In 2005 and 2006 Crawford-Sutherland served as the lead prosecuting assistant attorney general in Kentucky, working under then-Attorney General Greg Stumbo, a Democrat who now serves as the Speaker of the Kentucky House of Representatives, in the probe of the hiring practices of Gov. Ernie Fletcher, a Republican.

Nine members of Fletcher’s administration were subsequently convicted of crimes which Fletcher described as comparable to “minor violations of fishing laws” when he pardoned all of those convicted. Fletcher also said that Stumbo “has been carrying out a political vendetta.”

Fletcher was resoundingly defeated for re-election by Democrat Steve Beshear in 2007, 59 percent to 41 percent.

When Crawford-Sutherland resigned as an assistant attorney general in Kentucky in 2011 to set up a legal practice in Nashville, the Nashville Business Journal described him as “a prosecutor who helped bring down the political career of Kentucky Gov. Ernie Fletcher.”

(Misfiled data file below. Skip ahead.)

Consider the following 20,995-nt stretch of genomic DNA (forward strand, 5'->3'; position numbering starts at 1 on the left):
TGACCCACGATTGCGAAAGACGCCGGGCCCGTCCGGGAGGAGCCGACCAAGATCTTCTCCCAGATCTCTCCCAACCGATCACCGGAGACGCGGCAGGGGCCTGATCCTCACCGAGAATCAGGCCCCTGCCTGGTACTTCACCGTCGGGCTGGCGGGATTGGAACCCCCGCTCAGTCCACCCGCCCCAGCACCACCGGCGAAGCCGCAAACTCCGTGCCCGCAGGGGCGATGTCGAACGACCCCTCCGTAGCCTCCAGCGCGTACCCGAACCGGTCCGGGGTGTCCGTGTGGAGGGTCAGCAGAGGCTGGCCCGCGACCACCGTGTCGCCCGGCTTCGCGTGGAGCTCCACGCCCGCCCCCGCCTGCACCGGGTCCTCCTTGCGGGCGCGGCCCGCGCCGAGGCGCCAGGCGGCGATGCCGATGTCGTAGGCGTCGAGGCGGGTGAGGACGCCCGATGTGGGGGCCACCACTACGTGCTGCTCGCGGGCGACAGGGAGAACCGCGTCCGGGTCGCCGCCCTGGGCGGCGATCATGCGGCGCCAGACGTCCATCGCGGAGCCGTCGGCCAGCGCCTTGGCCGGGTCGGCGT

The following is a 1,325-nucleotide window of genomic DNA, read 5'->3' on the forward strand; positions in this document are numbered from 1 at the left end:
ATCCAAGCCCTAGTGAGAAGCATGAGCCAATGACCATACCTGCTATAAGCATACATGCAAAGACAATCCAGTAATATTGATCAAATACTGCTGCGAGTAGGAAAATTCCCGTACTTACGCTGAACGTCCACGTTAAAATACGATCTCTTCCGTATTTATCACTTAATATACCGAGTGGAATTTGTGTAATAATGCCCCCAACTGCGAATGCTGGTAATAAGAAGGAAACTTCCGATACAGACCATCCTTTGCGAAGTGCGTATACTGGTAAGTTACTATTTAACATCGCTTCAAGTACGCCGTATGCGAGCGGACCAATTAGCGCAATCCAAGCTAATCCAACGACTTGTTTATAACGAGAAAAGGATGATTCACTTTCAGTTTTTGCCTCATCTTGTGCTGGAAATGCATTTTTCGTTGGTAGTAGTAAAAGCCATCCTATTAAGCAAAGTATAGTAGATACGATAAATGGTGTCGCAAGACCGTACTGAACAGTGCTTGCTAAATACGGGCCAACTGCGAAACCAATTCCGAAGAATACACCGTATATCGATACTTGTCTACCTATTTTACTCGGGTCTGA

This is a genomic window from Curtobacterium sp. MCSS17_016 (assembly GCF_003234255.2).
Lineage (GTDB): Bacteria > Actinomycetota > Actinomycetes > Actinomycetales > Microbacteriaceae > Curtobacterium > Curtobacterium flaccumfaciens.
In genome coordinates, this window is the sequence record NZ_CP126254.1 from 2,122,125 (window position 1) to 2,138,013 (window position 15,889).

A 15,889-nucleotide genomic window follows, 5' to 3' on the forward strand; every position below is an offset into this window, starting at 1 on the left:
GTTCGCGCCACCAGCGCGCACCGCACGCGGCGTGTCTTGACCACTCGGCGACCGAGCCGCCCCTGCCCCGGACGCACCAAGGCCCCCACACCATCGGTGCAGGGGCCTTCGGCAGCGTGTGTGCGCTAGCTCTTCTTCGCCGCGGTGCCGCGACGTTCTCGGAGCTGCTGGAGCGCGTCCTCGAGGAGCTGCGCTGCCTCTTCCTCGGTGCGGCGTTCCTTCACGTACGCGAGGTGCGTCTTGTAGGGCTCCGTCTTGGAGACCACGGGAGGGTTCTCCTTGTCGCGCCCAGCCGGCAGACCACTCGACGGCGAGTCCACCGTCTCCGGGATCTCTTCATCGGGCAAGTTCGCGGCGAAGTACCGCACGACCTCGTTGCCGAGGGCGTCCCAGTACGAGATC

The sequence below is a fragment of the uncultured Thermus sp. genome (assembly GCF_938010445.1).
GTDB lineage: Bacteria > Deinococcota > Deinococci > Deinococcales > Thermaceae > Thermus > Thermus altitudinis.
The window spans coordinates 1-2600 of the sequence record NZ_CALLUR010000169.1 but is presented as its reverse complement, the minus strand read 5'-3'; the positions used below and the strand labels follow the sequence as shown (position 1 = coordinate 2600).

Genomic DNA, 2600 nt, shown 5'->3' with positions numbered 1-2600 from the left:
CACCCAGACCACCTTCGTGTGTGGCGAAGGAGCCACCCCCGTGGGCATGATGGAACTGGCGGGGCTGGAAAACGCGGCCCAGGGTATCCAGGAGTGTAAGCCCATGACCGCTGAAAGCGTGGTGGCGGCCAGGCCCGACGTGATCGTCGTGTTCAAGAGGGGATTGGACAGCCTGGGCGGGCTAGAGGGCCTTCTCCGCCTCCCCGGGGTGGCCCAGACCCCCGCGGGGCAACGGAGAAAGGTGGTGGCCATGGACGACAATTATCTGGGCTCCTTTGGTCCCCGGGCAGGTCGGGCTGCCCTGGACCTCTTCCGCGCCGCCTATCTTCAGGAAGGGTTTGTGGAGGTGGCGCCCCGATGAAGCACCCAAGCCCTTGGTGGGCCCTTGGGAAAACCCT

On February 4, one week after Tennessee Attorney General Slatery began the investigation of Durham’s conduct, Speaker Harwell, after apparently coming to think that she, acting on her own, did not have the legal authority to request the Attorney General to initiate such an investigation, “created an [Ad Hoc select] committee that will now lead an investigation into Rep. Jeremy Durham.”

“The committee is to investigate whether the public allegations concerning Representative Durham constitute disorderly behavior and whether such behavior or other circumstances justify expulsion of Representative Durham from the General Assembly,” Harwell said in a letter dated February 4 to Clerk of the House Joe McCord.

The Ad Hoc Article 2 Section 12 Select Committee formed that day consists of four members: State Rep. Steve McDaniel (R-Parkers Crossroads), who also serves as chairman of the House Ethics Committee, State Rep. Andrew Farmer (R-Sevierville), State Rep. Billy Spivey (R-Lewisburg), and State Rep. Raumesh Akbari (D-Memphis).

Doug Himes, who has served as counsel for the House Ethics Committee since 2003, was also named to serve as counsel to the new Ad Hoc Committee.